Cape Clear's North Harbour

EFFECTIVE repairs to a crumbling pier on Cape Clear Island could cost anything from €750,000 to €20 million according to a consultant’s report commissioned by the Department of Agriculture, Food and the Marine.

The revelation was made by Minister Simon Coveney under questioning on the issue in the Dáil from West Cork TD Noel Harrington.

According to Deputy Harrington, the island’s 125 inhabitants are increasingly worried that the Bull’s Nose Pier in the North Harbour may collapse at any time.

“It is in danger of collapsing and blocking the harbour to all navigation, thereby closing this gateway for the 125 residents and almost 120,000 visitors who visit the island every year,” said Deputy Harrington.

The 20m pier was originally built during the famine and is the outermost of three piers in the island’s principal harbour.

There have been various attempts over the years to secure the pier but none have proved successful.

The last attempted repair was in 1999 but large cracks have since appeared in the pier’s structure.

As a precautionary measure the Department closed access to the pier and prohibited berthing at the Bull’s Nose in 2006.

Deputy Harrington said that following several reports and investigations islanders now wanted action to repair the pier.

“The people of Oileán Chléire desperately need decisive action to be taken to secure the pier for the foreseeable future by the completion of the studies and the putting in place of a plan to conclude the work required,” he said.

Minister Coveney said that €870,000 was spent on upgrading the island’s main pier in 2005.

He said the Department had set aside an annual budget for maintenance and safety works at Cape Clear in the years 2008 to 2010 of €30,000, €43,000 and €28,000, respectively, and for 2011 the amount was €30,000.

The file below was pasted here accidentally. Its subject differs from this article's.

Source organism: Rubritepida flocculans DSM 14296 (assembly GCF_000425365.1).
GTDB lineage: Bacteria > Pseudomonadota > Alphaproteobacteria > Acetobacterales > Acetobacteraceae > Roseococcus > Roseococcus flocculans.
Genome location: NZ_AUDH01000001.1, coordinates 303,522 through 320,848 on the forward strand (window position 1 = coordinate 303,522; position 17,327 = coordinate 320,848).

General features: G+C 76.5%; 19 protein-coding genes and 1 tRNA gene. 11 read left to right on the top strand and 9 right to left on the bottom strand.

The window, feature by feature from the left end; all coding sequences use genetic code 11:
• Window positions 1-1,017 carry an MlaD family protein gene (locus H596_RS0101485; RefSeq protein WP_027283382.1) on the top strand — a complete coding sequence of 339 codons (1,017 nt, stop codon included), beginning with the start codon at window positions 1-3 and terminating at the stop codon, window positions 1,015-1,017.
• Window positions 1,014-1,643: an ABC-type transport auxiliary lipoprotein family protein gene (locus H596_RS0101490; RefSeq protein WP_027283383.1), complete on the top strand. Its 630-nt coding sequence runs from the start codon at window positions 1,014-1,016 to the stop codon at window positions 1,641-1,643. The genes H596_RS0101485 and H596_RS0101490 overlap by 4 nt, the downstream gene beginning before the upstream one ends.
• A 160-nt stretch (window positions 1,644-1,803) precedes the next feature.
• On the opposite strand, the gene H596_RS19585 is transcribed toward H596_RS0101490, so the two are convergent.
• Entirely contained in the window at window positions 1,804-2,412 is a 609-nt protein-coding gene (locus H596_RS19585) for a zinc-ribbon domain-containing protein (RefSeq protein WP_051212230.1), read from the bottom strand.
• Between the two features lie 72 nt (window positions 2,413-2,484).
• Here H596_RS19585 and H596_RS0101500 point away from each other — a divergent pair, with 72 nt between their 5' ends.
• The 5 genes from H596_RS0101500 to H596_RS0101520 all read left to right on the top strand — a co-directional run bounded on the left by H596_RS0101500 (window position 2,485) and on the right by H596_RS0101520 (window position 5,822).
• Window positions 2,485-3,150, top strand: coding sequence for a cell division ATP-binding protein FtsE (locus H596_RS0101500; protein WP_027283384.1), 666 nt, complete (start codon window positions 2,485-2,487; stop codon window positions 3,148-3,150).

He added that  “a number of studies” were also carried out between 2008 and 2010 costing more than €50,000.

Minster Coveney said that studies had confirmed that “wave penetration” into the inner harbour during bad weather was a major concern and any refurbishment of the Bull’s Nose would have to be done in such a way as to tackle this problem.

Deputy Harrington said, “The islanders need to know when the necessary remedial works will start, how long they will take, when the pier will be made safe and when it will reopen for berthing.

“We have had years of studies of wave movements, swells and tides by scientists, engineers and departmental officials and the islanders feel it is time to make a decision on what is to be done while acknowledging it is a historical pier, which was built 160 years ago.

“It is frustrating for the islanders to have to wait for further studies,” he said.

According to Minister Coveney however no further studies need to be carried out.

“We are examining the conclusions of the consultants which provide an expensive six options; the cost ranges from €750,000 to €20 million; there is no easy, quick fix, cheap solution to this,” said the minister.

“I will give an assurance that we will try to make this project a priority. I face budgetary constraints in making commitments.

“This is not a case of making a decision and paying out the money; I must find the money.

“However, we have a responsibility to make this harbour safe. It is not a safe harbour in certain conditions and we need to improve that situation if we can while solving the structural problems at the Bull’s Nose, which is now a breakwater rather than a pier.”

The Minster said he would try to respond as quickly as possible and in as “comprehensive a way as is possible and affordable in the current climate”.